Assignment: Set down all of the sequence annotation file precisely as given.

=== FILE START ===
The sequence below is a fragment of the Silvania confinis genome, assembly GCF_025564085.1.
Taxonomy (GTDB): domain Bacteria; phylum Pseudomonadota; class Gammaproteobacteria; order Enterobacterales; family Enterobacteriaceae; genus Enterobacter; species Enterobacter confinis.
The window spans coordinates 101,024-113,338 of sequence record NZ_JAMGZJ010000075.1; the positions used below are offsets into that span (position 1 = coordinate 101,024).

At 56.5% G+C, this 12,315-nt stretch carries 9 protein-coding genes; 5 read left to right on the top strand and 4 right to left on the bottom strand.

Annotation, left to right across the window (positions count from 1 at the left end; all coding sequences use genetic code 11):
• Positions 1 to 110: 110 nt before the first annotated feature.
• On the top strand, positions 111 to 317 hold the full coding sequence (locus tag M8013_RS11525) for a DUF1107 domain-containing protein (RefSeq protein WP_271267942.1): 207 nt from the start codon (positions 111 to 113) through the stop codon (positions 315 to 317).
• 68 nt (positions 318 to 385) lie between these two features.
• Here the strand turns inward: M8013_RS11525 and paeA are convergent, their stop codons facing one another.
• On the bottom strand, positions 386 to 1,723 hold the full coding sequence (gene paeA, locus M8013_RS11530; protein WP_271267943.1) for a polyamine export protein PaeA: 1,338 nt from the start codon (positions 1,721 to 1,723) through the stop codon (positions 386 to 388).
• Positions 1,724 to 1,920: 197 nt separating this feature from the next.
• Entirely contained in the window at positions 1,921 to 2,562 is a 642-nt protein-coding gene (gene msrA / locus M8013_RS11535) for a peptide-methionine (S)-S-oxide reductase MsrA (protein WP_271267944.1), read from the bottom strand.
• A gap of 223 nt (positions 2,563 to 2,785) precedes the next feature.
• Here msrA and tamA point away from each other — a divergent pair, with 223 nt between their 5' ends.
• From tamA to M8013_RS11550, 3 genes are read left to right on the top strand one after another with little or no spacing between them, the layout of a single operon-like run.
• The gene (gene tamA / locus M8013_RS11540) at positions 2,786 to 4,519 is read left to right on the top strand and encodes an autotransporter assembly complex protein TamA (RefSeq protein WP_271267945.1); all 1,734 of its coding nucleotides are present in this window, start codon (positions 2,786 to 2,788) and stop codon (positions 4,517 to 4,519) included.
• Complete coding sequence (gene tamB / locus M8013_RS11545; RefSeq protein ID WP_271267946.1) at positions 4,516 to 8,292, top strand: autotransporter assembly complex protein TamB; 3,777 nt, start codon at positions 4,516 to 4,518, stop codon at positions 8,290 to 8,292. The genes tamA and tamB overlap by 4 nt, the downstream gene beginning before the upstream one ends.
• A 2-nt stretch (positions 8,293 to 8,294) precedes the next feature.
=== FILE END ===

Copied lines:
The sequence below is a fragment of the Silvania confinis genome, assembly GCF_025564085.1.
Taxonomy (GTDB): domain Bacteria; phylum Pseudomonadota; class Gammaproteobacteria; order Enterobacterales; family Enterobacteriaceae; genus Enterobacter; species Enterobacter confinis.
The window spans coordinates 101,024-113,338 of sequence record NZ_JAMGZJ010000075.1; the positions used below are offsets into that span (position 1 = coordinate 101,024).

At 56.5% G+C, this 12,315-nt stretch carries 9 protein-coding genes; 5 read left to right on the top strand and 4 right to left on the bottom strand.

Annotation, left to right across the window (positions count from 1 at the left end; all coding sequences use genetic code 11):
• Positions 1 to 110: 110 nt before the first annotated feature.
• On the top strand, positions 111 to 317 hold the full coding sequence (locus tag M8013_RS11525) for a DUF1107 domain-containing protein (RefSeq protein WP_271267942.1): 207 nt from the start codon (positions 111 to 113) through the stop codon (positions 315 to 317).
• 68 nt (positions 318 to 385) lie between these two features.
• Here the strand turns inward: M8013_RS11525 and paeA are convergent, their stop codons facing one another.
• On the bottom strand, positions 386 to 1,723 hold the full coding sequence (gene paeA, locus M8013_RS11530; protein WP_271267943.1) for a polyamine export protein PaeA: 1,338 nt from the start codon (positions 1,721 to 1,723) through the stop codon (positions 386 to 388).
• Positions 1,724 to 1,920: 197 nt separating this feature from the next.
• Entirely contained in the window at positions 1,921 to 2,562 is a 642-nt protein-coding gene (gene msrA / locus M8013_RS11535) for a peptide-methionine (S)-S-oxide reductase MsrA (protein WP_271267944.1), read from the bottom strand.
• A gap of 223 nt (positions 2,563 to 2,785) precedes the next feature.
• Here msrA and tamA point away from each other — a divergent pair, with 223 nt between their 5' ends.
• From tamA to M8013_RS11550, 3 genes are read left to right on the top strand one after another with little or no spacing between them, the layout of a single operon-like run.
• The gene (gene tamA / locus M8013_RS11540) at positions 2,786 to 4,519 is read left to right on the top strand and encodes an autotransporter assembly complex protein TamA (RefSeq protein WP_271267945.1); all 1,734 of its coding nucleotides are present in this window, start codon (positions 2,786 to 2,788) and stop codon (positions 4,517 to 4,519) included.
• Complete coding sequence (gene tamB / locus M8013_RS11545; RefSeq protein ID WP_271267946.1) at positions 4,516 to 8,292, top strand: autotransporter assembly complex protein TamB; 3,777 nt, start codon at positions 4,516 to 4,518, stop codon at positions 8,290 to 8,292. The genes tamA and tamB overlap by 4 nt, the downstream gene beginning before the upstream one ends.
• A 2-nt stretch (positions 8,293 to 8,294) precedes the next feature.